The Energizer Bunny really frosts my hide. The reason is that I used to be able to keep going and going and going and never droop over like he does when his battery runs down. Lately I can only do one “going” before I feel the drain on my battery, and I find myself learning to pace myself. I am far from perfect, but I am learning quite a bit for trying.
The first is that when we rush our way through a list of tasks and our only objective measure of success is the number of check marks on the page, we really do miss out on life. I used to think back on times in my life and wonder why I couldn’t remember many details from those times. Now I recognize I don’t remember the details because I was moving far too quickly to notice the details! We can’t remember what we didn’t see! I am quite sure that some of the things I didn’t notice may not have been worth noticing, but today I do my best to notice everything – the good, the bad, and the ugly – because it all has something to teach me.
Some popular, new age-ish, spiritual teachers have picked up on the classic Eastern spiritual value of living in the present moment. They have different names for it so that it seems they are offering some new insight, but in truth many of these trendy teachings rather miss the point that being truly present for life isn’t a decision. We don’t just say, “I am going to be present from now on” and instantly change. There are methods and practices that we must engage in over time so that we become more and more present. As we do, we will notice more of what is happening – as well as more about ourselves. The truth is that some of the things we notice about ourselves will be less than pleasant.
We all have parts of ourselves that we have disowned and ignored. Moving into living in the present will force us to confront those parts of ourselves anew, and we may well be tempted to bury what we have unearthed. There are two problems with that strategy. The first is that once we dig something up we can try to bury it again, but we will always know what we hid the body. The second is that we really need to make peace with those parts of ourselves rather than disown them. Trying to disown them is part of what drives us to distraction and out of the present moment where life is really lived. If you doubt that, look at the number of preachers who have a history of strongly preaching against sex who become embroiled in a sex scandal! They have disowned part of themselves they cannot accept, and because it truly is part of them it lurks in the shadows waiting to be integrated. When it isn’t integrated, it makes itself known – often in the most embarrassing way!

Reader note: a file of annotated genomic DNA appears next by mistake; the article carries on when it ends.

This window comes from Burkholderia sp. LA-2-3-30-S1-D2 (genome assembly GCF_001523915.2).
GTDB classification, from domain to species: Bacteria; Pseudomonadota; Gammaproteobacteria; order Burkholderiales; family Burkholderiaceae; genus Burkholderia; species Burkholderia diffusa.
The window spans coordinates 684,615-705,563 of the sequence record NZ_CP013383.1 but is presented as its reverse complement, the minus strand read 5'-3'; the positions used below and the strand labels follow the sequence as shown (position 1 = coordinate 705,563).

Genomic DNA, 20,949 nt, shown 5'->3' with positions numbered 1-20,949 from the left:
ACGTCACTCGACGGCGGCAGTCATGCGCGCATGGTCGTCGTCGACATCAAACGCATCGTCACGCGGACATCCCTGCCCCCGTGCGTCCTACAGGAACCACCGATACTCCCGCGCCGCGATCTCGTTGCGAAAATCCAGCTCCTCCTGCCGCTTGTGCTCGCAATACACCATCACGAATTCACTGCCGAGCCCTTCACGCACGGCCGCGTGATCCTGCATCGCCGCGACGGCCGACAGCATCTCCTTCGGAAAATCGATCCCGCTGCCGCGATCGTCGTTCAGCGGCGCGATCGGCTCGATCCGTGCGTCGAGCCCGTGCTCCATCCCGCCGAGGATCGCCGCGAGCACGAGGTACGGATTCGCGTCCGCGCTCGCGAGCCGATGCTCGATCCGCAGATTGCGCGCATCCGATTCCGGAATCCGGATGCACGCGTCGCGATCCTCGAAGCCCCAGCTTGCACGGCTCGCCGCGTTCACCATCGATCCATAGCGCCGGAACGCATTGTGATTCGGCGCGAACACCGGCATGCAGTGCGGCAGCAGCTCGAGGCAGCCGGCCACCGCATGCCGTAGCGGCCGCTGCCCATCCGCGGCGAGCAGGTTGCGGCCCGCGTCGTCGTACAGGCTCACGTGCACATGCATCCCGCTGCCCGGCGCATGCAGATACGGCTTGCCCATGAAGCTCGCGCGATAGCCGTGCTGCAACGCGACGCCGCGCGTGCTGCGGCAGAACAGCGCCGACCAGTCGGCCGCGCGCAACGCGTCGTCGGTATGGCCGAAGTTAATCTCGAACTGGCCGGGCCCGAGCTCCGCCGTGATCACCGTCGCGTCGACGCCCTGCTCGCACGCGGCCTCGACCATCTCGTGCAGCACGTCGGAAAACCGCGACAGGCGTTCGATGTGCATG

We all have aspects of ourselves we are uncomfortable with. and we all are faced with the task of loving ourselves enough to acknowledge all of ourselves! If we believe we are living “in the now” without loving and radically accepting ourselves, we are just playing another game that tries to bury our warts. That doesn’t lead to wholeness, it leads to dis-integration – often in a very public way!